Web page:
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Innovation brings agriculture into the classroom

“How many of you come from a farm?” I always ask this question when speaking with elementary students. Occasionally, one or two students will raise their hands. More often, they tell me stories of visiting their grandparents’ farms on weekends or holidays.

Our state is home to roughly 68,500 farms, according to the USDA National Agricultural Statistics Service. Wisconsin has farms of all different types, sizes and production methods. Whether they are dairy, pork, potato or cranberry, the people and the products that are connected to these operations play roles in our everyday lives. We all become part of agriculture when we eat our meals, wear Wisconsin fiber, or fuel up with ethanol blends at the pump.

I am grateful to have been raised on one of the 96 percent of Wisconsin dairy farms that are family-owned because I gained hands-on experience in our signature dairy industry. That opportunity expanded my understanding of how food travels from the farm gate to my plate. With less youth having a similar background in agriculture, it becomes more important than ever to bring the farm into the classroom.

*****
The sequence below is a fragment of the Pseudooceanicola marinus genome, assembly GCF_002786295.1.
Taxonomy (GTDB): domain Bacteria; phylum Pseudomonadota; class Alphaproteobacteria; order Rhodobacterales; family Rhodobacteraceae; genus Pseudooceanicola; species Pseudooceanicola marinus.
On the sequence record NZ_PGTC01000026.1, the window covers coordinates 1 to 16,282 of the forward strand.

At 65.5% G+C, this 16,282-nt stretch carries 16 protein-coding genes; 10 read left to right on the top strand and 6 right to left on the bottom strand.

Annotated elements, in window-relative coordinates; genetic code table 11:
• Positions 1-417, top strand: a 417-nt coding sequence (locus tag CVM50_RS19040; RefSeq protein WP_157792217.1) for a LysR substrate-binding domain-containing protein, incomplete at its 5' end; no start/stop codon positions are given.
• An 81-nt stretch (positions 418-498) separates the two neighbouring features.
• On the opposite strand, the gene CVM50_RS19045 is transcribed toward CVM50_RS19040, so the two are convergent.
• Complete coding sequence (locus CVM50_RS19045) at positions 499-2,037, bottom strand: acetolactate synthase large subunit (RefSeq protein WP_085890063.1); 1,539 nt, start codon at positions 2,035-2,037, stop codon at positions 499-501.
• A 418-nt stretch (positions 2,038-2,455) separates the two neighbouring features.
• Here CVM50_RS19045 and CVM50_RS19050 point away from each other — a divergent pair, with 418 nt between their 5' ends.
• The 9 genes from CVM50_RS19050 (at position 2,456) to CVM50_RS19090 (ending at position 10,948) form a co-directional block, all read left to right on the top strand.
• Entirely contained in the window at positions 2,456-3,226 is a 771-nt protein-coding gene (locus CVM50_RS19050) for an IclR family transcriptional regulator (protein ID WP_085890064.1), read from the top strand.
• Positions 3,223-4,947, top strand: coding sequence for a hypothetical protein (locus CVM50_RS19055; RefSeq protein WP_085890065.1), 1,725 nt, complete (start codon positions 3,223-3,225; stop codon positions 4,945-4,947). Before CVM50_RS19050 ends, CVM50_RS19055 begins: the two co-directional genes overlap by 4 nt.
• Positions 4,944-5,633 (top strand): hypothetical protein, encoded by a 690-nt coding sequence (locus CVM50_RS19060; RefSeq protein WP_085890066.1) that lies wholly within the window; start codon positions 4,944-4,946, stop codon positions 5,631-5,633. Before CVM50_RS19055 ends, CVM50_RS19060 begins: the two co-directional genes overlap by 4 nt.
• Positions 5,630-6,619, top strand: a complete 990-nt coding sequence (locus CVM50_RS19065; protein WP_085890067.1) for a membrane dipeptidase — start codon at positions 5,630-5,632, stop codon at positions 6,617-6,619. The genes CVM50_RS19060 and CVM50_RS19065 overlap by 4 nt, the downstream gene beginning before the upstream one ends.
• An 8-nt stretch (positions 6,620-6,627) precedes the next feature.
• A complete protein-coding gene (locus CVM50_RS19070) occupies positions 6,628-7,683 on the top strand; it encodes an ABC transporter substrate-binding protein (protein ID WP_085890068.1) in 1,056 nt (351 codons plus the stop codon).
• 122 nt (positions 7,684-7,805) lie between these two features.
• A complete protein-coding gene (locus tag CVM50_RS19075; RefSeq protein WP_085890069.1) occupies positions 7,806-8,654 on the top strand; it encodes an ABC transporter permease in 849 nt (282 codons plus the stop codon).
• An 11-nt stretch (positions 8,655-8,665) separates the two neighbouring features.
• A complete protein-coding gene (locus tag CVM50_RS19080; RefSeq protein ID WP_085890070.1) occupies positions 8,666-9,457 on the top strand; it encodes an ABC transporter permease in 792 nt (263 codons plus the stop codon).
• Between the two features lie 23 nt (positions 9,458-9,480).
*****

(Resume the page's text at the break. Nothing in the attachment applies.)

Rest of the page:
For years, Alice in Dairyland has visited thousands of elementary students to share the story of Wisconsin agriculture. This year, the chance to connect with students will not be limited to my travels. Using a local production company and green screen technology to animate agriculture, Dairy Farmers of Wisconsin created a virtual fourth-grade video lesson, “Farm to Table with Wisconsin Dairy.”

Students can now join me on a video field trip all across the state to discover healthy foods grown or produced in Wisconsin. They will also explore the state’s agricultural impact on Wisconsin’s economy. The innovative program is a perfect match for a Wisconsin History unit. The 15-minute presentation also meets Wisconsin Model Academic Standards for Agriculture, Food and Natural Resources, Social Studies, Language Arts, Match and Nutrition Education.

The video and materials are free for 4th-grade educators and can be found at Plus, the website has additional educational resources with helpful links to partners in agriculture.

Most students today may be generations removed from the farm, but thanks to technology, opportunities are endless for bridging the gap and planting new roots in agriculture. I truly hope this video will inspire our next generation of leaders to reach out to their local farmers and processors to visit a farm, expand their knowledge, and help their families make informed decisions in the grocery store. Some may even decide to extend a hand to agriculture by becoming future innovators in Wisconsin food, fuel and fiber production. The chance is just a click away!

For more information, contact Dairy Farmers of Wisconsin at

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